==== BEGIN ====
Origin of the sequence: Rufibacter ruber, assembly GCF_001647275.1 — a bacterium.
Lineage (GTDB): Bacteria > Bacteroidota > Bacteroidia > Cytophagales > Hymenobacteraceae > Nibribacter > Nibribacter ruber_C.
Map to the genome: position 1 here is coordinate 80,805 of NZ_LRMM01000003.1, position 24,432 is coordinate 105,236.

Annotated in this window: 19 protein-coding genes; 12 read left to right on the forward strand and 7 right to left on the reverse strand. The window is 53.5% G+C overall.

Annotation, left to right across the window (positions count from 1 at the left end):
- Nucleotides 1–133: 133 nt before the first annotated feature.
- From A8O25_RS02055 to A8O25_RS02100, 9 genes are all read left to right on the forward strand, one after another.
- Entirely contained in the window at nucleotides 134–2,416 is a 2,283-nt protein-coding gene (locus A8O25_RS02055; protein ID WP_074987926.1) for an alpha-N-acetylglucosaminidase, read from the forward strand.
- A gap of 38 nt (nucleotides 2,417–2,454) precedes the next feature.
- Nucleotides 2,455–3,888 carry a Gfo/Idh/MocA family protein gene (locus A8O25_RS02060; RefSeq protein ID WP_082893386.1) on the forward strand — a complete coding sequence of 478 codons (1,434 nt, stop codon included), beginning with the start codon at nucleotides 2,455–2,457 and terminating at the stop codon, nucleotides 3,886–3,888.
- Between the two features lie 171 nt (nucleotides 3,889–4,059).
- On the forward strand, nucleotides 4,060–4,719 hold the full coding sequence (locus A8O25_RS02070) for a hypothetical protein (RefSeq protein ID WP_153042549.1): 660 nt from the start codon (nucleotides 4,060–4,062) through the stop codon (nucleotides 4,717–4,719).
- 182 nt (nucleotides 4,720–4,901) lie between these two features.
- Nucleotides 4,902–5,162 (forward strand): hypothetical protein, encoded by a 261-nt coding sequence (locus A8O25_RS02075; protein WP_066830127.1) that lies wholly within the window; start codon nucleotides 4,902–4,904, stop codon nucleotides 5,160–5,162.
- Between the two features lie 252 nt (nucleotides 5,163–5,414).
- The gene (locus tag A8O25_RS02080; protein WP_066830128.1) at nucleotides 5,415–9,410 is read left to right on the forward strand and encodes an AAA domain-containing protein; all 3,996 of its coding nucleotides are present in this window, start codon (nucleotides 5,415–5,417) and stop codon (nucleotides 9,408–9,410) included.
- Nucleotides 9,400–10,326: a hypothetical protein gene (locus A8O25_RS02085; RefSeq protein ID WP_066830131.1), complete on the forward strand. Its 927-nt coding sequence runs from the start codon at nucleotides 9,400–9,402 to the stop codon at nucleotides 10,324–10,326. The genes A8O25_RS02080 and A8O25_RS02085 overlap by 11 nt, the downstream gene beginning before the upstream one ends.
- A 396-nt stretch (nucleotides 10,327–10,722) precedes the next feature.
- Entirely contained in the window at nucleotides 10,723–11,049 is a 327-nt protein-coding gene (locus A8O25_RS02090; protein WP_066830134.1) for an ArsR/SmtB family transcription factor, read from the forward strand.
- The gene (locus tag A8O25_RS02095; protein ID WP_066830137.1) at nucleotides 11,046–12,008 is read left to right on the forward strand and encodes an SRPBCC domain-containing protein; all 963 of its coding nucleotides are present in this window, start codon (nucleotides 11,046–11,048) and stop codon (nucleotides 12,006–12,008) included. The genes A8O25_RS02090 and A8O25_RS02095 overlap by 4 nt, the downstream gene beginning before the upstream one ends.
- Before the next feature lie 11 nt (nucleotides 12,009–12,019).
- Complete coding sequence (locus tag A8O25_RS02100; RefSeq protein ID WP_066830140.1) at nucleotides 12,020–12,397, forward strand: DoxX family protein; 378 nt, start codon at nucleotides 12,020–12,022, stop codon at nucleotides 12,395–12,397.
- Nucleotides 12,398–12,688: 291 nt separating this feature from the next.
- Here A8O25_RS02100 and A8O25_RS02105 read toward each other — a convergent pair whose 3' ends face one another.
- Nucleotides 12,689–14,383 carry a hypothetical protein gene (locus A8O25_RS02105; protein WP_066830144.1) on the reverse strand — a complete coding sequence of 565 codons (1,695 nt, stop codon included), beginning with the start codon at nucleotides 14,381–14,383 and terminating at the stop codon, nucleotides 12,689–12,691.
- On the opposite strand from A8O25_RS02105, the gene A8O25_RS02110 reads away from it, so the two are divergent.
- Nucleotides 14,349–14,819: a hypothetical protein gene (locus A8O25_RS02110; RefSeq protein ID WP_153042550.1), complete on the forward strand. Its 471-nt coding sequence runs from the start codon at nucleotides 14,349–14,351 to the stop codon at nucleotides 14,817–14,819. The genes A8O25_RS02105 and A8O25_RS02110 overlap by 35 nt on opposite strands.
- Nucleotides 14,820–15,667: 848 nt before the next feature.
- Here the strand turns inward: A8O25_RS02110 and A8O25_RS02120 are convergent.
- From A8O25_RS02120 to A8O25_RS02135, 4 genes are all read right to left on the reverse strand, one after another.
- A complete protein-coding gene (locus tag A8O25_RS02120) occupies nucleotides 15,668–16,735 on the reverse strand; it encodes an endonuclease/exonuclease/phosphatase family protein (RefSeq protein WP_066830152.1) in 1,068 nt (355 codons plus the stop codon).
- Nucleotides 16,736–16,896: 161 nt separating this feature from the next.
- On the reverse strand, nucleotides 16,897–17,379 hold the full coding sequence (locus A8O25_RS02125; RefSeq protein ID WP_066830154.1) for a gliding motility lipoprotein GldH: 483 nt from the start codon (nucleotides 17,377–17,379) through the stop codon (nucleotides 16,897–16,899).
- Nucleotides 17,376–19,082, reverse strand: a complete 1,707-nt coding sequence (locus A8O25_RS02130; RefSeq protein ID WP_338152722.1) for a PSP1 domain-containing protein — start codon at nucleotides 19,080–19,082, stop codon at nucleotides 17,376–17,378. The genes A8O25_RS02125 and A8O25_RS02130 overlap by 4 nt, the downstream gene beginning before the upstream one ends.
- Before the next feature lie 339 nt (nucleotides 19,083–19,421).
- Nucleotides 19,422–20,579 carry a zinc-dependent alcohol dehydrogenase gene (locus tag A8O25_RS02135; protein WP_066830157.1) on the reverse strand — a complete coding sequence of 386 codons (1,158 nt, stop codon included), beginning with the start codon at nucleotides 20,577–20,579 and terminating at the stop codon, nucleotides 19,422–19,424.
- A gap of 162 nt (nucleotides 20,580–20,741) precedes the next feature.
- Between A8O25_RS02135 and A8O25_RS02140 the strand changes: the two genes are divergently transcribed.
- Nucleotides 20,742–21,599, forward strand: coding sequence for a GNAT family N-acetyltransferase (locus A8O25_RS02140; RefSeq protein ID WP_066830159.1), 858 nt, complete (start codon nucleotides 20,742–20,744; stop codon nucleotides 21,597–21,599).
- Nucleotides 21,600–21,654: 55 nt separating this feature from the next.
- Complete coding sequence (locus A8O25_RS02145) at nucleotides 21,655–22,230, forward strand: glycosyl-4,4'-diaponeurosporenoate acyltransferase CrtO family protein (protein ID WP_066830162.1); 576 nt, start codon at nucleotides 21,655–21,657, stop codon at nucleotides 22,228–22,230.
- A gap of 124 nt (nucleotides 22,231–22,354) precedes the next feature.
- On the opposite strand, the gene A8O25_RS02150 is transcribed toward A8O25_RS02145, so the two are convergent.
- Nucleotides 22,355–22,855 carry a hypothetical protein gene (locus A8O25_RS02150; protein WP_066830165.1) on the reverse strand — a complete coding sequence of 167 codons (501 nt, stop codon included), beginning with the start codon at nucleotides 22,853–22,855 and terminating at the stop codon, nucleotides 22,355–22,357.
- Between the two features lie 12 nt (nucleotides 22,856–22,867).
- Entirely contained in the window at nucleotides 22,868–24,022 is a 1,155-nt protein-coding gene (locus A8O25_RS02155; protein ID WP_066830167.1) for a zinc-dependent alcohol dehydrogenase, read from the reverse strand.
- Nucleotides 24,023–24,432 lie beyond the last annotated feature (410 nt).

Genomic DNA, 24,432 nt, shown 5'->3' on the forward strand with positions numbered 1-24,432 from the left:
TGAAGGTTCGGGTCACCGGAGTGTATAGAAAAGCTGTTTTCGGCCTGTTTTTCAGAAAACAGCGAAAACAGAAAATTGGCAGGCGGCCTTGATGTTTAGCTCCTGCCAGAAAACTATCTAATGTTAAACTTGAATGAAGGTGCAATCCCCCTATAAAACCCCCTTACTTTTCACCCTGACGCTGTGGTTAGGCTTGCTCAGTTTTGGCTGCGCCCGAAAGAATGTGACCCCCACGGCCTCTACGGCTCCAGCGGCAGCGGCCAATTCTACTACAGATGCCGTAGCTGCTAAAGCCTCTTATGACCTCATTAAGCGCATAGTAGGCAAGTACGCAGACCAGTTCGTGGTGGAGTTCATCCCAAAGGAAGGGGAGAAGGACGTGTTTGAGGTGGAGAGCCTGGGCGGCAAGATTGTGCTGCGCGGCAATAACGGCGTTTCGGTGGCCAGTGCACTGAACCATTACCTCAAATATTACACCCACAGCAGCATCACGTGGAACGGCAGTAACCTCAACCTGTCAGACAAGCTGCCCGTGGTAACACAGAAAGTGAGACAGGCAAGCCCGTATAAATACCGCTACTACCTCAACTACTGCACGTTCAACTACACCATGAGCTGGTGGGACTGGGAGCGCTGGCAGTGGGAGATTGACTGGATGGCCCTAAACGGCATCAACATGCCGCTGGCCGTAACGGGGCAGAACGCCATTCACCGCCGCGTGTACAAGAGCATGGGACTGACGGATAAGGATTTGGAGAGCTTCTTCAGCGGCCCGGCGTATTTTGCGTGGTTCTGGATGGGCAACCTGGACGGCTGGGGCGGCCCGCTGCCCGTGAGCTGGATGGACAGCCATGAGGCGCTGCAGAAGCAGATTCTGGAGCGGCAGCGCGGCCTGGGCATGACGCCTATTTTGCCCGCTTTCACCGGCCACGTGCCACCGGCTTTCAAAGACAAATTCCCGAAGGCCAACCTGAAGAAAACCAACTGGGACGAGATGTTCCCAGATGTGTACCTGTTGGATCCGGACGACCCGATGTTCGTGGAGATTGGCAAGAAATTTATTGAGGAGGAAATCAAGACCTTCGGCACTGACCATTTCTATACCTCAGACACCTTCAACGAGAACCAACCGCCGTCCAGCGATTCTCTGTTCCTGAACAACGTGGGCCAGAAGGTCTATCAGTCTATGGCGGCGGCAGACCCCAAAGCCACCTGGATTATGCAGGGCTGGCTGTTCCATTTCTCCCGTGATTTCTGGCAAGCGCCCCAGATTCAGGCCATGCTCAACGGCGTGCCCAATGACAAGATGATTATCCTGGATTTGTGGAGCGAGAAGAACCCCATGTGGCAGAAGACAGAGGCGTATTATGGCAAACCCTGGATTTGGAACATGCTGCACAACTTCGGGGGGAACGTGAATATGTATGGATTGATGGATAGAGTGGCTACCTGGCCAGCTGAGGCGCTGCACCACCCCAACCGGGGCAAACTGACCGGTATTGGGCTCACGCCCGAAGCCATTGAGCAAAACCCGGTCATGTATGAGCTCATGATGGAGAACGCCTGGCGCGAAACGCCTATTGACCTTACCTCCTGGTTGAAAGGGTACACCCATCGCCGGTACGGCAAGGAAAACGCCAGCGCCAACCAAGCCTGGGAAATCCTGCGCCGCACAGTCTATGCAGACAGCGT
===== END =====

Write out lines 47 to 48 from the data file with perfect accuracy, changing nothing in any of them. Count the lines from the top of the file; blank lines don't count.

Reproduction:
- Nucleotides 24,023–24,432 lie beyond the last annotated feature (410 nt).

Genomic DNA, 24,432 nt, shown 5'->3' on the forward strand with positions numbered 1-24,432 from the left: